From Ohio History Central
In 1995, the Ohio state government implemented a controversial, school voucher program for students in the Cleveland Public Schools.
Under this program, students could apply for a voucher of up to $2700.00 to attend private schools, including religious ones, instead of the public schools. The government created a lottery to award the vouchers, as only a certain number of students were eligible for the program due to budgetary restrictions.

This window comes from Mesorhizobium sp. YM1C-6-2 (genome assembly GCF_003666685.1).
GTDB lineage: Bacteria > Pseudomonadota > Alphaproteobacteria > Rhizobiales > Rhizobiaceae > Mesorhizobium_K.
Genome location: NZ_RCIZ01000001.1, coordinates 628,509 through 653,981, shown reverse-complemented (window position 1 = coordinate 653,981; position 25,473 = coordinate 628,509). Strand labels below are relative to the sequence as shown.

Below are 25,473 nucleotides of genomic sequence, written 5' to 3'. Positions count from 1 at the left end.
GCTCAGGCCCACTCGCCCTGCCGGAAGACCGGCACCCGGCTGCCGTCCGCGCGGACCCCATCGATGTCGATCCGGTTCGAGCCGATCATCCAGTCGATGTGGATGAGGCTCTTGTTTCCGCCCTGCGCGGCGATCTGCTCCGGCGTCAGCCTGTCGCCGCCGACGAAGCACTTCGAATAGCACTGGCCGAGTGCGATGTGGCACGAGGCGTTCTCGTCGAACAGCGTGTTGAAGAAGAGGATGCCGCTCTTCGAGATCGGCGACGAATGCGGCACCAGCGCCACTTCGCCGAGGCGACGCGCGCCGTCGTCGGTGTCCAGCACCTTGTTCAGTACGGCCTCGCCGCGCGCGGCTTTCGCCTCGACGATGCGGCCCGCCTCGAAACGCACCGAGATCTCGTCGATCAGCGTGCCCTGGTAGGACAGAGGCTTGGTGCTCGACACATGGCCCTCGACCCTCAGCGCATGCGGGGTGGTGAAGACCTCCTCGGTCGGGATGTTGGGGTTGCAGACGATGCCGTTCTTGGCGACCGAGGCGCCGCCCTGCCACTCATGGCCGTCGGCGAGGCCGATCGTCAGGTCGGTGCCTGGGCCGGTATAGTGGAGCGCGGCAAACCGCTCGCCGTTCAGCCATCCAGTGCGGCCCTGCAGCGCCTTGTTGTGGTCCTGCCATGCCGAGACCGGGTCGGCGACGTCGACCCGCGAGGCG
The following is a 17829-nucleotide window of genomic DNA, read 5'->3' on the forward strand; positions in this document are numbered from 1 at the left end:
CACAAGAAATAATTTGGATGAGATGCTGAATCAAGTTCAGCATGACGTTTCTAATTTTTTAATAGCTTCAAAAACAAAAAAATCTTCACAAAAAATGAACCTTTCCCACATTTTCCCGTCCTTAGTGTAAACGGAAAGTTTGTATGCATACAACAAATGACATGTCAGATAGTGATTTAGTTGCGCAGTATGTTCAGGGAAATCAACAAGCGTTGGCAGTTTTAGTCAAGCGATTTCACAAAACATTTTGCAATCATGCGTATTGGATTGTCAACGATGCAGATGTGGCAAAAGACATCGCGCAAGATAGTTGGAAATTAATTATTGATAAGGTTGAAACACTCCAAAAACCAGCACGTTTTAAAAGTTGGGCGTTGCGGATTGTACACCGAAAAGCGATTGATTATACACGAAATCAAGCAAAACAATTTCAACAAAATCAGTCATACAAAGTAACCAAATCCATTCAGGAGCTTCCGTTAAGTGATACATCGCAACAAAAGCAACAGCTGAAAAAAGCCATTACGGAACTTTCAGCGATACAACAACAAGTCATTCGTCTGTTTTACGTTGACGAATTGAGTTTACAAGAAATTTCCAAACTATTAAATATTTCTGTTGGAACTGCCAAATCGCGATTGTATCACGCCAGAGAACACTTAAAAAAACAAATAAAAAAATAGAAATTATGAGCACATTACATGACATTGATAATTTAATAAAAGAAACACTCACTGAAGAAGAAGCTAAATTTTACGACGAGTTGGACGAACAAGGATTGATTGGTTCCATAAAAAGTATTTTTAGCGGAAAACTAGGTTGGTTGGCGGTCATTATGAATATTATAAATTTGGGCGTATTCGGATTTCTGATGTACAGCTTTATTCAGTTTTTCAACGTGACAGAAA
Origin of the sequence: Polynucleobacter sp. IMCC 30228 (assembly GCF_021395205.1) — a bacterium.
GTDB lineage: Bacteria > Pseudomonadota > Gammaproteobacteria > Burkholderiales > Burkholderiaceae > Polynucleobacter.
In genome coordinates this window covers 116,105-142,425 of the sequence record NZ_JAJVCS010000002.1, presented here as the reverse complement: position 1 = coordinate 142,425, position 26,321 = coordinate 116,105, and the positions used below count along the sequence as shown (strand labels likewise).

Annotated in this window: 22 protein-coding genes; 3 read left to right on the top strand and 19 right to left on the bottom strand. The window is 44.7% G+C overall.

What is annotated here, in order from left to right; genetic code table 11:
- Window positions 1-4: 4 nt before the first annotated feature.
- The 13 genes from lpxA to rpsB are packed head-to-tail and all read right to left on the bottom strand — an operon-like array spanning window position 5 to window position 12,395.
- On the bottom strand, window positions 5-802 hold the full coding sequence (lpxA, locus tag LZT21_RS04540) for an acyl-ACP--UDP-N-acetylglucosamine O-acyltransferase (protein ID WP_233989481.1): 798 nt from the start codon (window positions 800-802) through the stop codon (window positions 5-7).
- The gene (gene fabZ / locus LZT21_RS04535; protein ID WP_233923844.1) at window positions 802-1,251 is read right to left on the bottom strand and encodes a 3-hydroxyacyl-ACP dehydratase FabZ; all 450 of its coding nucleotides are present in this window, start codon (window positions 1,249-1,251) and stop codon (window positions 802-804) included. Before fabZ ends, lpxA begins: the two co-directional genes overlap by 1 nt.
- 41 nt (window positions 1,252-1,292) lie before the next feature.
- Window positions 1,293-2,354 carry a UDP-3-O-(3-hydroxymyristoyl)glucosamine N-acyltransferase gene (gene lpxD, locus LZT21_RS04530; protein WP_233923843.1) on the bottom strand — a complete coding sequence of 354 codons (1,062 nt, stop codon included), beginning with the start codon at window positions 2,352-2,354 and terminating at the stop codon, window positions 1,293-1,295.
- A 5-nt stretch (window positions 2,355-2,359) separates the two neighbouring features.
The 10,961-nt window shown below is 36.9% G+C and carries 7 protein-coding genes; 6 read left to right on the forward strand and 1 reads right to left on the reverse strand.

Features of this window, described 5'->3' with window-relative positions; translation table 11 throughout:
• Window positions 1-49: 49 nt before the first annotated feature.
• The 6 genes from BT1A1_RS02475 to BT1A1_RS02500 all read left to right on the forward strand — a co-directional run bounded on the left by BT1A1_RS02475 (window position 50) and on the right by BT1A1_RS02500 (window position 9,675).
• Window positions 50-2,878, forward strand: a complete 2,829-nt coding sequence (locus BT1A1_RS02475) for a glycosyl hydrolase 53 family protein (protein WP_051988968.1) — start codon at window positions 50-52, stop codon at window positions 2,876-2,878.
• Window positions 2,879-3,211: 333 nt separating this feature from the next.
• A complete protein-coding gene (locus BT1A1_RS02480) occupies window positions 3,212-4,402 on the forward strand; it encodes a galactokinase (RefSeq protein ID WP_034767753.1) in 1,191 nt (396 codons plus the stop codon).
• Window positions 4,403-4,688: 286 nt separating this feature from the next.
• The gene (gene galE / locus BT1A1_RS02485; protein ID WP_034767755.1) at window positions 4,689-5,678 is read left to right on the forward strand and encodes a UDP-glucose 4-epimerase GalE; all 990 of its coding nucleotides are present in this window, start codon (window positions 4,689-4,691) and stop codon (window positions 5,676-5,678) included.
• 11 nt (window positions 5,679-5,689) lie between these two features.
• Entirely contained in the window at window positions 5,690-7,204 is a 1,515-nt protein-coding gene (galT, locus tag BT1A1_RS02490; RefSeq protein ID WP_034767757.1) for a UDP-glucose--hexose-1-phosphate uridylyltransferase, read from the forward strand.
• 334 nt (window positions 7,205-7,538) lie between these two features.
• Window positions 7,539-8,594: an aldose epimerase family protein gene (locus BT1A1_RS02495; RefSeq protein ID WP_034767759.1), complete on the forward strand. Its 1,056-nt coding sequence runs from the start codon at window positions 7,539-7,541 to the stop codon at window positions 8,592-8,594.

Several groups in Ohio and nationally opposed this program, arguing that it violated the United States Constitution's declaration that church and state must be kept separate. By allowing students to attend private schools with tuition paid for with state money, the State of Ohio, groups such as the Ohio American Civil Liberties Union claimed, had supposedly violated the separation of church and state. In December 1999, a federal judge ruled that the school voucher program in Ohio did violate the U.S. Constitution. On June 27, 2002, the United States Supreme Court reversed the earlier court's ruling, declaring that vouchers did not violate the separation of church and state. In 2005, the Ohio legislature and government expanded the school voucher program to other parts of the state, although the number of students able to use the vouchers remained small due to funding restrictions.